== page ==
Alzheimer's symptoms begin so mildly and progress so slowly that it's easy for friends and loved ones to deny them until one day there may be a 'defining incident'; an incident so strange, so bizarre that not even the spouse, child or other loved one can ignore it or explain it away.
Various 'defining incidents' have been recounted. Some people get lost driving home and end up bewildered and many miles away. Some leave the house in their pajamas and some fail to recognize a close friend or family member. These are just a few of hundreds of examples.
Yet the disease starts with things of little or no significance. Not being able to come up with a common word. Mixing up someone's name. Forgetting to turn off the stove. Things we all do from time to time. But for the person just entering the fringes of Alzheimer's, they may begin to happen more and more often.
Years may pass between the earliest occasional confusion and the possible 'defining incident.' And during those years, the person may annoy or even anger friends and family members by being late, forgetting important appointments, being short-tempered, being unable to perform their routine chores and exhibiting a whole variety of other troublesome behaviors.
As the person's brain slowly deteriorates, he or she struggles to adjust and continue functioning. This alone takes extreme mental effort, often leading to anger and agitation. During this time, the person is also usually in denial, realizing something is wrong and trying to understand it in any way possible that doesn't involve the words 'Alzheimer's' or 'dementia.'
It was obvious to me that my life partner, Ed, was worried about possibly having Alzheimer's. He used two coping mechanism to deal with those fears: alcohol and humor. He started drinking prodigious amounts of vodka, beginning before noon and continuing until after midnight, and he ended every doctor's visit by pronouncing loudly, "At least it isn't Alzheimer's!" Then he laughed heartily.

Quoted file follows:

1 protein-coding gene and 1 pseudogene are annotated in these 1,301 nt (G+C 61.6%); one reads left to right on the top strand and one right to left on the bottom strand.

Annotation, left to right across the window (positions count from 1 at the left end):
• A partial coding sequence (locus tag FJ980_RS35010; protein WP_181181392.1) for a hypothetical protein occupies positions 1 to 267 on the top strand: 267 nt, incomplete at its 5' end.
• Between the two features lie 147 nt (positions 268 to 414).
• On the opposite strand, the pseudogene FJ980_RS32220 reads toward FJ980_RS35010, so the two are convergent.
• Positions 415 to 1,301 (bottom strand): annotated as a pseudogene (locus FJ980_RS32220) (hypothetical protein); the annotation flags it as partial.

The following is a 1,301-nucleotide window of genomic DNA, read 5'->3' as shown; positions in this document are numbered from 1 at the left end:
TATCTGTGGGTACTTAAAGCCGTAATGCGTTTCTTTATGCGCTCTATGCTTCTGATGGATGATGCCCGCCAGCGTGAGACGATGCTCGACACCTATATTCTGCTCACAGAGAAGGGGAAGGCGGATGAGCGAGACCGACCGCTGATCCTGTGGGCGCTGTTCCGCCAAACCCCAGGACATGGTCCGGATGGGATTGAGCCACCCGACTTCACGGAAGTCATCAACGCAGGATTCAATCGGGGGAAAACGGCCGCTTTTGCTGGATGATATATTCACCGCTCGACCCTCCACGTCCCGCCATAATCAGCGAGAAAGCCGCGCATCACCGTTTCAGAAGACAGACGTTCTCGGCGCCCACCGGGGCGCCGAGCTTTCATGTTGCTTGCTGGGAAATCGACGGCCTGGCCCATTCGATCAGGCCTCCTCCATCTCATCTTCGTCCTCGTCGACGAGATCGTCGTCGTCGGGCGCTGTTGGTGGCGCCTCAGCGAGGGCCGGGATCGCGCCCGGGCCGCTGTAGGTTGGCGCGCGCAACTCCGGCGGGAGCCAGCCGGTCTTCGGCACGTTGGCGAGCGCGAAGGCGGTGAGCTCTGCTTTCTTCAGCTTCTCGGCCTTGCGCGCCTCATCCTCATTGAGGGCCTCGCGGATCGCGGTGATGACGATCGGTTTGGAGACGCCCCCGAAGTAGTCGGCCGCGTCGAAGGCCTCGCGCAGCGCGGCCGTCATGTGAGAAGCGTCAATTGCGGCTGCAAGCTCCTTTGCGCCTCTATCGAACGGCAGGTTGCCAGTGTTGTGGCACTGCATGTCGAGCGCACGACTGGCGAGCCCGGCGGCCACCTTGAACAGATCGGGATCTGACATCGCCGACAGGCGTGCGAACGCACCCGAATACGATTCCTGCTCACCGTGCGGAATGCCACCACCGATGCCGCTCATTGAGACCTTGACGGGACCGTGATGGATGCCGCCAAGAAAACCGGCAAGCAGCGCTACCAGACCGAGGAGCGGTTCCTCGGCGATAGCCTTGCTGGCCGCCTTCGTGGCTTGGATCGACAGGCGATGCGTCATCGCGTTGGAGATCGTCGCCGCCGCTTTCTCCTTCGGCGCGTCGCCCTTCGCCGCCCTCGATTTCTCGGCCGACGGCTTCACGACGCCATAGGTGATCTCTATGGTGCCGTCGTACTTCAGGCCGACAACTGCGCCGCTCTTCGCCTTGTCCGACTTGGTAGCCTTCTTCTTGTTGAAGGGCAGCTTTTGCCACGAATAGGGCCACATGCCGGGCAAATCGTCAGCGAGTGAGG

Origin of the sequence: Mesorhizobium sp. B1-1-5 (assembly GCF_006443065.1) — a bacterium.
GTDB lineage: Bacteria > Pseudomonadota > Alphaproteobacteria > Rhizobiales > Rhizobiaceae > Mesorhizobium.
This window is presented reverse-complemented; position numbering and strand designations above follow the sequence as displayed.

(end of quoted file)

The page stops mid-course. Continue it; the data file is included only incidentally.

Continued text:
My denial of Ed's symptoms was particularly strong. I worked hard to come up with explanations for each of his symptoms. When he repeatedly confused the name of his bank with the name of the grocery store, I thought it was just a normal sign of aging. When he couldn't pay his bills properly, I thought he'd just had too much to drink that evening.
Then when his symptoms became more severe, I still made excuses for him. When he got lost driving to the corner gas station, I thought he was just temporarily confused. Even when he was found driving on the wrong side of the road one night I decided it only happened because he was driving at night -- something his doctor said he shouldn't do because of his failing eyesight.
But a defining incident' finally occurred. I was talking to him on the phone one evening and he told me he couldn't find his scissors. I told him to go look in the kitchen, which was where he kept them. I was shocked and frightened at his response.
"Kitchen?" he asked. "What's a kitchen? I don't have a kitchen."
My heart started beating faster and my hands were shaking as I kept trying to jog his memory, but nothing worked.
After a long silence, he said, "Oh, how silly of me. I do have a kitchen, but it only has clothes and shoes in it."
Considering this and all the other signs of dementia he'd been exhibiting, I finally had to face the cold, hard truth: Ed was probably developing Alzheimer's. And my heart broke as I realized it. There are few, if any, things in life more painful and chilling than believing a loved one may have Alzheimer's.
But people noticing consistent signs of confusion and forgetfulness in a loved one should not wait for a possible 'defining incident.' One early action to take is to review the Alzheimer's Association 10 signs of dementia (posted on its website, Alz.org) and ask yourself whether the person is exhibiting any of them.
1. Memory loss that disrupts daily life
2. Challenges in planning or solving problems
3. Difficulty completing familiar tasks at home, at work and at leisure
4. Confusion with time or place
5. Difficulty understanding visual images and spatial relationships
6. New problems with words in speaking or writing
7. Losing things and inability to retrace steps
8. Decreased or poor judgment
9. Withdrawal from work or social activities
10. Changes in mood and personality
It's easy to ignore these signs or fail to connect the dots, but when a loved one is showing them it's essential to dig down deep into your soul and find the strength to get a medical evaluation as soon as possible. Early detection gives you and the affected person time to prepare for the future and allows for appropriate medication to be prescribed at an early stage.
No one wants to be evaluated, or have a loved one evaluated, for possible Alzheimer's disease, but sometimes it has to be done -- and the sooner the better.
Marie Marley is the award-winning author of the uplifting book, 'Come Back Early Today: A Memoir of Love, Alzheimer's and Joy.' Her website (ComeBackEarlyToday.com) contains a wealth of information for Alzheimer's caregivers.
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